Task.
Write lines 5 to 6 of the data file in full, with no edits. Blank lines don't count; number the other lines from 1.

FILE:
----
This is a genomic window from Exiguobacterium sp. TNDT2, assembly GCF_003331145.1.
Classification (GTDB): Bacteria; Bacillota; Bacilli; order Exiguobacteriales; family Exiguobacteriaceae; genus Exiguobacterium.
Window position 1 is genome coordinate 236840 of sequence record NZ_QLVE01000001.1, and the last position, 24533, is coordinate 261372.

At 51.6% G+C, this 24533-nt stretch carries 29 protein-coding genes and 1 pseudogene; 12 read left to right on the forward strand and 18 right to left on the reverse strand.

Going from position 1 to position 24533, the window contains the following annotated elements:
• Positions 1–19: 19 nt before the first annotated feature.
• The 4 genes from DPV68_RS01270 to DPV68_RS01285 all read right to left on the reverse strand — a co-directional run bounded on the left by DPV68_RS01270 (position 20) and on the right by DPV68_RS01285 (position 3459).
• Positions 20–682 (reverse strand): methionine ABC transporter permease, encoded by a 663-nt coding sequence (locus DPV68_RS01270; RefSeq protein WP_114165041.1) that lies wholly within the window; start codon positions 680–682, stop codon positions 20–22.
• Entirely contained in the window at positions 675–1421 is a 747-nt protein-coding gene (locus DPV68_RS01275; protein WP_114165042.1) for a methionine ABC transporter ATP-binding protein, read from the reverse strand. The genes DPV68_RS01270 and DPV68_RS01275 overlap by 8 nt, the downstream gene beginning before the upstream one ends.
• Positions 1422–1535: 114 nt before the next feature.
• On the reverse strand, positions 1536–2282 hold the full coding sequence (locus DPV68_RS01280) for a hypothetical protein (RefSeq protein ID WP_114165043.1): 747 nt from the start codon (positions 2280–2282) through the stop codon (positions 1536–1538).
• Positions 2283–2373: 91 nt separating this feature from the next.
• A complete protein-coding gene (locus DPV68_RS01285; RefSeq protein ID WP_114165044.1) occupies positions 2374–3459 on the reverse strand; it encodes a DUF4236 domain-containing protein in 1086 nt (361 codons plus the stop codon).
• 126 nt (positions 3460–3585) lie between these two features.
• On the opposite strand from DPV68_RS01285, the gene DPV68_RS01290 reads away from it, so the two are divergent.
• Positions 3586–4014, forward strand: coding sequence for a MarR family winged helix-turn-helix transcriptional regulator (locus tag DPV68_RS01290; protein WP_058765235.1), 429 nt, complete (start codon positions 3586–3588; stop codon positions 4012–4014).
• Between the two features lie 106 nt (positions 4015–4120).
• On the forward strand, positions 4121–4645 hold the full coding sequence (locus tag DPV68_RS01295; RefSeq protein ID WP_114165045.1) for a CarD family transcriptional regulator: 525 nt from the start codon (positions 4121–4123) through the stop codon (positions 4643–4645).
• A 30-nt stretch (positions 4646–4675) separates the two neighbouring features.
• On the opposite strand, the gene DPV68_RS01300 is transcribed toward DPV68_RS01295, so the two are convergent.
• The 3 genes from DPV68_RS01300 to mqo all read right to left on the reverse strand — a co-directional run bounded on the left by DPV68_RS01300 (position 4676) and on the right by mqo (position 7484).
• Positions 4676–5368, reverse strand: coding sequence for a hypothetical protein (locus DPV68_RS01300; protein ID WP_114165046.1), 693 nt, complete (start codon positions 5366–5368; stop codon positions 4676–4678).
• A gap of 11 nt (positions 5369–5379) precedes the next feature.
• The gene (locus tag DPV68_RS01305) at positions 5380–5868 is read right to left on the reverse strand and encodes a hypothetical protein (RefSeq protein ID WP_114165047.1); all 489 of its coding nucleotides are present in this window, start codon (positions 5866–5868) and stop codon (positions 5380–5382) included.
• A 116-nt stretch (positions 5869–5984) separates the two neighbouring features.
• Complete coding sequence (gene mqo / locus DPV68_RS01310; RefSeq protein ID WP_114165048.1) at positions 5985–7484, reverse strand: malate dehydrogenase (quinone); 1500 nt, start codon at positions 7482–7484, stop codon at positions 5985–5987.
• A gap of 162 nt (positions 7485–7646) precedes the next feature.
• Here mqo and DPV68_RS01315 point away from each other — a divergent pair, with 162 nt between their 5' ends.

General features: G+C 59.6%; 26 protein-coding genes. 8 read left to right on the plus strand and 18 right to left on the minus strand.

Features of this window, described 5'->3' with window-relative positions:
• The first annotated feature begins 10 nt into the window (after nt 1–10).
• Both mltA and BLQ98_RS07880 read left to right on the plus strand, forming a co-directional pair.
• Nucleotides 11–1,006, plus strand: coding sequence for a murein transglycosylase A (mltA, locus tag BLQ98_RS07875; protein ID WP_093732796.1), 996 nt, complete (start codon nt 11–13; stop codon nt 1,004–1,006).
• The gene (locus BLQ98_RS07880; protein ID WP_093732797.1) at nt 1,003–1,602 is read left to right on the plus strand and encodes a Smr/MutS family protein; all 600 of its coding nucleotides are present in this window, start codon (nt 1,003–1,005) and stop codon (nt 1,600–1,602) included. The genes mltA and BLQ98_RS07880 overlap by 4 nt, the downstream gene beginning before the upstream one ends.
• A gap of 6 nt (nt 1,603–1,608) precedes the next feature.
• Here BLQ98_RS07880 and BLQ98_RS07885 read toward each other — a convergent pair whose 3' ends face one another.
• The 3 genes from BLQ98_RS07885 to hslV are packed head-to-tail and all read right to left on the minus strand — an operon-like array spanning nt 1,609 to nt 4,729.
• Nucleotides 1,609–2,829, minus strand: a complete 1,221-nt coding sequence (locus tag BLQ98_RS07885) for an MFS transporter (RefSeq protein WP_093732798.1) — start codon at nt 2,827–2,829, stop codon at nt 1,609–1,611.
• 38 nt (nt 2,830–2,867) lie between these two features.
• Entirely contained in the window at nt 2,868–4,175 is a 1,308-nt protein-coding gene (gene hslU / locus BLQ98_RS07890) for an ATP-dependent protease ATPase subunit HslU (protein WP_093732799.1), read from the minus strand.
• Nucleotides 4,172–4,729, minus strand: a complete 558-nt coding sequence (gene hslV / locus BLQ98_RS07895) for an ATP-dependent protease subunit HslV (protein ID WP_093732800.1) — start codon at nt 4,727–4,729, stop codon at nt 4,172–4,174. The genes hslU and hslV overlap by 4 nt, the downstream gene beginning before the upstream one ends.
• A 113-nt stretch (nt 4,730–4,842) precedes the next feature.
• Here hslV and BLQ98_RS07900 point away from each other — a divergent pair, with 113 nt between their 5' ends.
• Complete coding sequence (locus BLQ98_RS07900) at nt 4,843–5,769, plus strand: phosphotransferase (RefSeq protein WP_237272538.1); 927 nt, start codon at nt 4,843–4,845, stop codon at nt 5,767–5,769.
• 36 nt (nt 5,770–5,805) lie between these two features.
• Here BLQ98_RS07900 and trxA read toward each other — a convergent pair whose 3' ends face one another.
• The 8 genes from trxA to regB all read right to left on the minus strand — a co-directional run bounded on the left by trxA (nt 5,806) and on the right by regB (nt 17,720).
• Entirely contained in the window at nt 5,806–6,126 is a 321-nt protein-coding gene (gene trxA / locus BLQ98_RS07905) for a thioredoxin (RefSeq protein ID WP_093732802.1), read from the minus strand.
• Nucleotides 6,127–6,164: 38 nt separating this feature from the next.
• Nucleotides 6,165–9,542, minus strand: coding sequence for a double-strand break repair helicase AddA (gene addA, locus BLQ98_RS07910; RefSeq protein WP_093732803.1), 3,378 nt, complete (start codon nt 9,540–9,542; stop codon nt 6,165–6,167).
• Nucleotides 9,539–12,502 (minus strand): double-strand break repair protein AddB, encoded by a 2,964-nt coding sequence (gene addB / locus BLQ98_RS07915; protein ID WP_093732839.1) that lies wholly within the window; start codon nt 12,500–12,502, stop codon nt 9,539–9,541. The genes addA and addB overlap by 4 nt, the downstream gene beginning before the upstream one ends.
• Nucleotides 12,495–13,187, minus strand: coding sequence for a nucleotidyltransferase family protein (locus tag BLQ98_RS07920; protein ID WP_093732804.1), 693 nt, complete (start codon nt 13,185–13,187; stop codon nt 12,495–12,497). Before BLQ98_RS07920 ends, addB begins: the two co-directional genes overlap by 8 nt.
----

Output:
Going from position 1 to position 24533, the window contains the following annotated elements:
• Positions 1–19: 19 nt before the first annotated feature.